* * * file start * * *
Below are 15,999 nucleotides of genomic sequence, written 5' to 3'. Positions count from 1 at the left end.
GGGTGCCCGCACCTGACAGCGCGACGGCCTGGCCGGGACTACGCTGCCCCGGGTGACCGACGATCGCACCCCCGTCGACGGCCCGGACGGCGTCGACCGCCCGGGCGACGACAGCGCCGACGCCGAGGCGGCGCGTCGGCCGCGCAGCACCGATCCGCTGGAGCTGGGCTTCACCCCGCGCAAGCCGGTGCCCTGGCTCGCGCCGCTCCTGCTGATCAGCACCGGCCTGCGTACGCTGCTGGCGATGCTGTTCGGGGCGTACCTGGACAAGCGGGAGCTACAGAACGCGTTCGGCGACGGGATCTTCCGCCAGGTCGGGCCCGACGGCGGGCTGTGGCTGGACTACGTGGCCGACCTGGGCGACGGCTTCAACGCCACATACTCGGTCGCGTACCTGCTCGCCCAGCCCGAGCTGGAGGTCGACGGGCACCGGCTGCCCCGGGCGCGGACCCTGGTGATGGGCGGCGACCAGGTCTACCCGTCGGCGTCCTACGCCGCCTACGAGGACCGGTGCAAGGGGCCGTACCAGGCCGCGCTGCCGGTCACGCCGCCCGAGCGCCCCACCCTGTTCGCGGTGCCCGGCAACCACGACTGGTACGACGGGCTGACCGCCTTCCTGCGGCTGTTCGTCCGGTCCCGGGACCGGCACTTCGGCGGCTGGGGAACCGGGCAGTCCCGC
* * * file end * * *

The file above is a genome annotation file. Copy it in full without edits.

Below are 15,999 nucleotides of genomic sequence, written 5' to 3'. Positions count from 1 at the left end.
GGGTGCCCGCACCTGACAGCGCGACGGCCTGGCCGGGACTACGCTGCCCCGGGTGACCGACGATCGCACCCCCGTCGACGGCCCGGACGGCGTCGACCGCCCGGGCGACGACAGCGCCGACGCCGAGGCGGCGCGTCGGCCGCGCAGCACCGATCCGCTGGAGCTGGGCTTCACCCCGCGCAAGCCGGTGCCCTGGCTCGCGCCGCTCCTGCTGATCAGCACCGGCCTGCGTACGCTGCTGGCGATGCTGTTCGGGGCGTACCTGGACAAGCGGGAGCTACAGAACGCGTTCGGCGACGGGATCTTCCGCCAGGTCGGGCCCGACGGCGGGCTGTGGCTGGACTACGTGGCCGACCTGGGCGACGGCTTCAACGCCACATACTCGGTCGCGTACCTGCTCGCCCAGCCCGAGCTGGAGGTCGACGGGCACCGGCTGCCCCGGGCGCGGACCCTGGTGATGGGCGGCGACCAGGTCTACCCGTCGGCGTCCTACGCCGCCTACGAGGACCGGTGCAAGGGGCCGTACCAGGCCGCGCTGCCGGTCACGCCGCCCGAGCGCCCCACCCTGTTCGCGGTGCCCGGCAACCACGACTGGTACGACGGGCTGACCGCCTTCCTGCGGCTGTTCGTCCGGTCCCGGGACCGGCACTTCGGCGGCTGGGGAACCGGGCAGTCCCGC